Faltings's theorem formerly the Mordell conjecture says that for any curve X of genus at least 2 over a number field k , the set X k is finite. Some of the great achievements of number theory amount to determining the rational points on particular curves.
It is not known whether there is an algorithm to find all the rational points on an arbitrary curve of genus at least 2 over a number field. There is an algorithm that works in some cases.
Its termination in general would follow from the conjectures that the Tate—Shafarevich group of an abelian variety over a number field is finite and that the Brauer—Manin obstruction is the only obstruction to the Hasse principle, in the case of curves. In higher dimensions, one unifying goal is the Bombieri — Lang conjecture that, for any variety X of general type over a number field k , the set of k -rational points of X is not Zariski dense in X.
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That is, the k -rational points are contained in a finite union of lower-dimensional subvarieties of X. In dimension 1, this is exactly Faltings's theorem, since a curve is of general type if and only if it has genus at least 2.
Lang also made finer conjectures relating finiteness of rational points to Kobayashi hyperbolicity. Not much is known about that case. The strongest known result on the Bombieri—Lang conjecture is Faltings's theorem on subvarieties of abelian varieties generalizing the case of curves.
Namely, if X is a subvariety of an abelian variety A over a number field k , then all k -rational points of X are contained in a finite union of translates of abelian subvarieties contained in X.
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In the opposite direction, a variety X over a number field k is said to have potentially dense rational points if there is a finite extension field E of k such that the E -rational points of X are Zariski dense in X. Campana's conjecture would also imply that a K3 surface X such as a smooth quartic surface in P 3 over a number field has potentially dense rational points.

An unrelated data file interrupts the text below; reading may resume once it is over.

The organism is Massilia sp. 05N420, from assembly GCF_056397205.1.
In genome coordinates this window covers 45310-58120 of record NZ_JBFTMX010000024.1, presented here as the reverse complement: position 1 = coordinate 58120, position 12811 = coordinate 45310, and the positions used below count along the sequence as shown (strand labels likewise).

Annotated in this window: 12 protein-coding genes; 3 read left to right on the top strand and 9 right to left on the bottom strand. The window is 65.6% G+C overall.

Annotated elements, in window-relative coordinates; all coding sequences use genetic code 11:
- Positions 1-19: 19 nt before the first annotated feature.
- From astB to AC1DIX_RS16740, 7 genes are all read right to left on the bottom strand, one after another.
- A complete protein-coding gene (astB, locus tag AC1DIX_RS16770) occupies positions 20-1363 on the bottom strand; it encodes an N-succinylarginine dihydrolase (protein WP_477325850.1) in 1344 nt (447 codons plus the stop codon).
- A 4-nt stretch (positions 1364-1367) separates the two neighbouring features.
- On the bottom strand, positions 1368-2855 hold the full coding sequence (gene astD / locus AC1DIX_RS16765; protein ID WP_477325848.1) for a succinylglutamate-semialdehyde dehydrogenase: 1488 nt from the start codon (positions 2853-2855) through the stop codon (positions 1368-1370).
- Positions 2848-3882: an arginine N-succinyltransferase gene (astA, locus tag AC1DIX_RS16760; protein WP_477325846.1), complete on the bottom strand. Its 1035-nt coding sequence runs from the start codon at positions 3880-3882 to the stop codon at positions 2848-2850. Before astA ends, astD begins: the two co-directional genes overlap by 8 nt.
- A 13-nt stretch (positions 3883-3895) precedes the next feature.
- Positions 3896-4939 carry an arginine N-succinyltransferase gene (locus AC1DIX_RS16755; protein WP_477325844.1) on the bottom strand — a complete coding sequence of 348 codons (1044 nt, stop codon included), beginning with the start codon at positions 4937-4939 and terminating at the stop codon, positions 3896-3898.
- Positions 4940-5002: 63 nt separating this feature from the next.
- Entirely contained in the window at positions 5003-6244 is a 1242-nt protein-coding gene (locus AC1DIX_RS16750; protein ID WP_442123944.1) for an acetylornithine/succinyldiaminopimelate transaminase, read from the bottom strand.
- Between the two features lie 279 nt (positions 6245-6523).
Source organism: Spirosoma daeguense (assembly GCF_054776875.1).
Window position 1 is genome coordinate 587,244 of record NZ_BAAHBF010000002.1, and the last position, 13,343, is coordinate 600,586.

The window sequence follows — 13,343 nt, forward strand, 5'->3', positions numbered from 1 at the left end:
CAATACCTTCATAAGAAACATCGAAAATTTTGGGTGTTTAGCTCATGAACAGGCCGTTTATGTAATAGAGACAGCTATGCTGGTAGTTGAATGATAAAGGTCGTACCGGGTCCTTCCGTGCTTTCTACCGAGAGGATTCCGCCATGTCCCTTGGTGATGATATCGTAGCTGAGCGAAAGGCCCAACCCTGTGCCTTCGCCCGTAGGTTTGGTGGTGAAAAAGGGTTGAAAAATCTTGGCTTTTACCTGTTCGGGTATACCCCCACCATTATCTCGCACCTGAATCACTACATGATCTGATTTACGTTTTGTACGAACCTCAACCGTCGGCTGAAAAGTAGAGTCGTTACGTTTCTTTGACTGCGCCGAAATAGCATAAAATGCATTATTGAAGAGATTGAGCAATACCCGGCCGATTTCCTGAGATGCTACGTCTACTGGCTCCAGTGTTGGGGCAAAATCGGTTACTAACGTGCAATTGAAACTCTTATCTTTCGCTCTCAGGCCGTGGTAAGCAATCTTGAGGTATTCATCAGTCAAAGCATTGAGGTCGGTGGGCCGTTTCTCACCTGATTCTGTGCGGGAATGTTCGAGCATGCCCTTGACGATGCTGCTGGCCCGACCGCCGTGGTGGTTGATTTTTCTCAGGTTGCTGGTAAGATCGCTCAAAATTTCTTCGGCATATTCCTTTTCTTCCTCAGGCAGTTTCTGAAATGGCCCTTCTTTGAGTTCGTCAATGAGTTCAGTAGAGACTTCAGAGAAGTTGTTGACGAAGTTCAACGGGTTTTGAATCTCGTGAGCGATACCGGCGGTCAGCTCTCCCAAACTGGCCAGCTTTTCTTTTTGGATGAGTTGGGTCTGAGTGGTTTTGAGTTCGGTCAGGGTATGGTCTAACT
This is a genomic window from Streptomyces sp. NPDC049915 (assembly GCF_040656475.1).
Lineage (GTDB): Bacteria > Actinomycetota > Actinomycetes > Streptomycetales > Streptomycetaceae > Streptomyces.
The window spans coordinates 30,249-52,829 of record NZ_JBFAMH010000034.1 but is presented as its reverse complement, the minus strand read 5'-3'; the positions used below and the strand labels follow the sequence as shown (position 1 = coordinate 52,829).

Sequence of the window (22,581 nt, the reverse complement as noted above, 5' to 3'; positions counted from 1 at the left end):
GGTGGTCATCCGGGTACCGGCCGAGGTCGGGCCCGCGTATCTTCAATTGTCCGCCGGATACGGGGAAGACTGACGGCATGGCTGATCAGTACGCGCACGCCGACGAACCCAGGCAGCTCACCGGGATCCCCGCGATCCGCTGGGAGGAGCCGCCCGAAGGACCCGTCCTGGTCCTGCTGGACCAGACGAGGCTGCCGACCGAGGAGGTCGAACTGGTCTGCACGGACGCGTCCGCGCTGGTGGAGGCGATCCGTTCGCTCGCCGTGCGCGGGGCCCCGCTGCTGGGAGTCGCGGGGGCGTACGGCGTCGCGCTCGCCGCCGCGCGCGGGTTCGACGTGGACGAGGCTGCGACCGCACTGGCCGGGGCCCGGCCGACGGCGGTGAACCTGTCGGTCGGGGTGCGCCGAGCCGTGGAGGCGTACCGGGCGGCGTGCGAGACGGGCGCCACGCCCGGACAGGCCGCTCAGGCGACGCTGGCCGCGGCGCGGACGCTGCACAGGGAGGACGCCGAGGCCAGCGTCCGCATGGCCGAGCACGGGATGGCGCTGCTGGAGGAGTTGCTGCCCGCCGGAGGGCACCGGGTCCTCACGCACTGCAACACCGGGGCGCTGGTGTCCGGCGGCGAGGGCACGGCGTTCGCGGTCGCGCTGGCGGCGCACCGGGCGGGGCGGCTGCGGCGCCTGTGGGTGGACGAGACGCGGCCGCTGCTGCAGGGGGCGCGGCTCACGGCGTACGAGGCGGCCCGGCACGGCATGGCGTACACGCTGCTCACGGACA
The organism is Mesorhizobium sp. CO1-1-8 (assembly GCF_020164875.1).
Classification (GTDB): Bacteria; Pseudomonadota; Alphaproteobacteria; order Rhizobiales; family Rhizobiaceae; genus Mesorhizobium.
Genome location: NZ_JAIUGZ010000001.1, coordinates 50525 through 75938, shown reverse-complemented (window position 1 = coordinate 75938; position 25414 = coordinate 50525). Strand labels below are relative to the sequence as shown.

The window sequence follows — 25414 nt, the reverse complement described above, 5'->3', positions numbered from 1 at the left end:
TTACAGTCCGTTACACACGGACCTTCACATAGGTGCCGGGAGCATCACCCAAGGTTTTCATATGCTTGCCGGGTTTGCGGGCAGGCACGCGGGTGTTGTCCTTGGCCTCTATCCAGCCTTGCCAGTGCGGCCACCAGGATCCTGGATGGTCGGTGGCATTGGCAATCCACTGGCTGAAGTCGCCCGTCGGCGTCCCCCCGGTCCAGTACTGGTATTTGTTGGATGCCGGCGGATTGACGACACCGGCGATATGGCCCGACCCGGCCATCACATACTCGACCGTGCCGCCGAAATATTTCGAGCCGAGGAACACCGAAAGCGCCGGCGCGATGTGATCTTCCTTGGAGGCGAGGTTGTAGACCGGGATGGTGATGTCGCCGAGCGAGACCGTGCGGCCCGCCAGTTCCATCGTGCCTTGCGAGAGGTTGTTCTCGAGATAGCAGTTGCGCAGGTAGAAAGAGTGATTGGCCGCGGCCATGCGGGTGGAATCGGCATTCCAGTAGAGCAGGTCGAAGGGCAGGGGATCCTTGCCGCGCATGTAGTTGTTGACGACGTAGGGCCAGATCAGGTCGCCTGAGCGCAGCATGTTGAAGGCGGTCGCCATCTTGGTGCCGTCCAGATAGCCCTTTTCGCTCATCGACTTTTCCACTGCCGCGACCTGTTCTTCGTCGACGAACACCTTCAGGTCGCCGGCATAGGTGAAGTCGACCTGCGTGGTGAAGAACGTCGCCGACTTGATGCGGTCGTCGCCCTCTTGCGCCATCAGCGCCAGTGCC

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That is known only in special cases, for example if X has an elliptic fibration. One may ask when a variety has a rational point without extending the base field.
In the case of a hypersurface X of degree d in P n over a number field, there are good results when d is much smaller than n , often based on the Hardy—Littlewood circle method.
For hypersurfaces of smaller dimension in terms of their degree , things can be more complicated. More generally, that should hold for every rationally connected variety over a number field. In some cases, it is known that X has "many" rational points whenever it has one. The Manin conjecture is a more precise statement that would describe the asymptotics of the number of rational points of bounded height on a Fano variety.
A variety X over a finite field k has only finitely many k -rational points. For example, if X is a smooth projective curve of genus g over a field k of order q a prime power , then. For a smooth hypersurface X of degree d in P n over a field k of order q , Deligne's theorem gives the bound: . There are also significant results about when a projective variety over a finite field k has at least one k -rational point. From Wikipedia, the free encyclopedia.